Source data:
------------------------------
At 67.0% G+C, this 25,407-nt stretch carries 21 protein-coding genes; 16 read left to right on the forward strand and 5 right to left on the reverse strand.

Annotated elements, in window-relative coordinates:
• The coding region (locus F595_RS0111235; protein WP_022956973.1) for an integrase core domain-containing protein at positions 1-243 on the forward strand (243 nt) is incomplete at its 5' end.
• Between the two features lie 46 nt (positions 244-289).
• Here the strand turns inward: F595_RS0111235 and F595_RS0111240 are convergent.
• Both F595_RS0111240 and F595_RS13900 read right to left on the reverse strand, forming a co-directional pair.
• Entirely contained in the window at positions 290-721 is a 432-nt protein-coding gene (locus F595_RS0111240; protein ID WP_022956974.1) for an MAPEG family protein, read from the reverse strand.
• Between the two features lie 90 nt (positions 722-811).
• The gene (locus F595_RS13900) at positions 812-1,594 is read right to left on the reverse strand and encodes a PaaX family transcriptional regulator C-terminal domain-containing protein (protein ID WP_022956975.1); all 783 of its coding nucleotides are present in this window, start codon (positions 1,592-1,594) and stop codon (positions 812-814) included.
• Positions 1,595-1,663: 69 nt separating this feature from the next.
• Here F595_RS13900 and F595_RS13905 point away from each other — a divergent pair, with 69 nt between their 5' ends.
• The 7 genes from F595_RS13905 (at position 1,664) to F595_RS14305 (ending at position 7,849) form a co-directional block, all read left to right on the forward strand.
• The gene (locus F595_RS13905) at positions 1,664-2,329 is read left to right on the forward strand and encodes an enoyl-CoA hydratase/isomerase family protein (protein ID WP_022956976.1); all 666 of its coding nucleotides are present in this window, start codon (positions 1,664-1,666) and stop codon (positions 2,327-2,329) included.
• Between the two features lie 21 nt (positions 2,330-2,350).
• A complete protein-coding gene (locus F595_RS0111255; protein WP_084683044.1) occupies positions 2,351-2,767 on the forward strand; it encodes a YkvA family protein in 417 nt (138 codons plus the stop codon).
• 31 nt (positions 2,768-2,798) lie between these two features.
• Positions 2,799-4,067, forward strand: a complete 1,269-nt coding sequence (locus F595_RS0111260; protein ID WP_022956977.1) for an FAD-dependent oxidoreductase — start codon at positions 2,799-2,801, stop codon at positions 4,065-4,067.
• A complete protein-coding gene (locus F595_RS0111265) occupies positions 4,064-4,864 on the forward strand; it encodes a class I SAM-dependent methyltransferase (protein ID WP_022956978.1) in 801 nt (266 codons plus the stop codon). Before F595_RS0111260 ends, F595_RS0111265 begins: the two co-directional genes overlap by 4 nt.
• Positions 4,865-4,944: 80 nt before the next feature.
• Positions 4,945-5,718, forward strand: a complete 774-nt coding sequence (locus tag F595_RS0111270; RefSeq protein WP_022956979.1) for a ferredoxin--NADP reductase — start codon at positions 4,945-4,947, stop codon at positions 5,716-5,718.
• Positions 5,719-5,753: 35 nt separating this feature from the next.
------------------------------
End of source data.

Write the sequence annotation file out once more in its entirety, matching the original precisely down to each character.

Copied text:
At 67.0% G+C, this 25,407-nt stretch carries 21 protein-coding genes; 16 read left to right on the forward strand and 5 right to left on the reverse strand.

Annotated elements, in window-relative coordinates:
• The coding region (locus F595_RS0111235; protein WP_022956973.1) for an integrase core domain-containing protein at positions 1-243 on the forward strand (243 nt) is incomplete at its 5' end.
• Between the two features lie 46 nt (positions 244-289).
• Here the strand turns inward: F595_RS0111235 and F595_RS0111240 are convergent.
• Both F595_RS0111240 and F595_RS13900 read right to left on the reverse strand, forming a co-directional pair.
• Entirely contained in the window at positions 290-721 is a 432-nt protein-coding gene (locus F595_RS0111240; protein ID WP_022956974.1) for an MAPEG family protein, read from the reverse strand.
• Between the two features lie 90 nt (positions 722-811).
• The gene (locus F595_RS13900) at positions 812-1,594 is read right to left on the reverse strand and encodes a PaaX family transcriptional regulator C-terminal domain-containing protein (protein ID WP_022956975.1); all 783 of its coding nucleotides are present in this window, start codon (positions 1,592-1,594) and stop codon (positions 812-814) included.
• Positions 1,595-1,663: 69 nt separating this feature from the next.
• Here F595_RS13900 and F595_RS13905 point away from each other — a divergent pair, with 69 nt between their 5' ends.
• The 7 genes from F595_RS13905 (at position 1,664) to F595_RS14305 (ending at position 7,849) form a co-directional block, all read left to right on the forward strand.
• The gene (locus F595_RS13905) at positions 1,664-2,329 is read left to right on the forward strand and encodes an enoyl-CoA hydratase/isomerase family protein (protein ID WP_022956976.1); all 666 of its coding nucleotides are present in this window, start codon (positions 1,664-1,666) and stop codon (positions 2,327-2,329) included.
• Between the two features lie 21 nt (positions 2,330-2,350).
• A complete protein-coding gene (locus F595_RS0111255; protein WP_084683044.1) occupies positions 2,351-2,767 on the forward strand; it encodes a YkvA family protein in 417 nt (138 codons plus the stop codon).
• 31 nt (positions 2,768-2,798) lie between these two features.
• Positions 2,799-4,067, forward strand: a complete 1,269-nt coding sequence (locus F595_RS0111260; protein ID WP_022956977.1) for an FAD-dependent oxidoreductase — start codon at positions 2,799-2,801, stop codon at positions 4,065-4,067.
• A complete protein-coding gene (locus F595_RS0111265) occupies positions 4,064-4,864 on the forward strand; it encodes a class I SAM-dependent methyltransferase (protein ID WP_022956978.1) in 801 nt (266 codons plus the stop codon). Before F595_RS0111260 ends, F595_RS0111265 begins: the two co-directional genes overlap by 4 nt.
• Positions 4,865-4,944: 80 nt before the next feature.
• Positions 4,945-5,718, forward strand: a complete 774-nt coding sequence (locus tag F595_RS0111270; RefSeq protein WP_022956979.1) for a ferredoxin--NADP reductase — start codon at positions 4,945-4,947, stop codon at positions 5,716-5,718.
• Positions 5,719-5,753: 35 nt separating this feature from the next.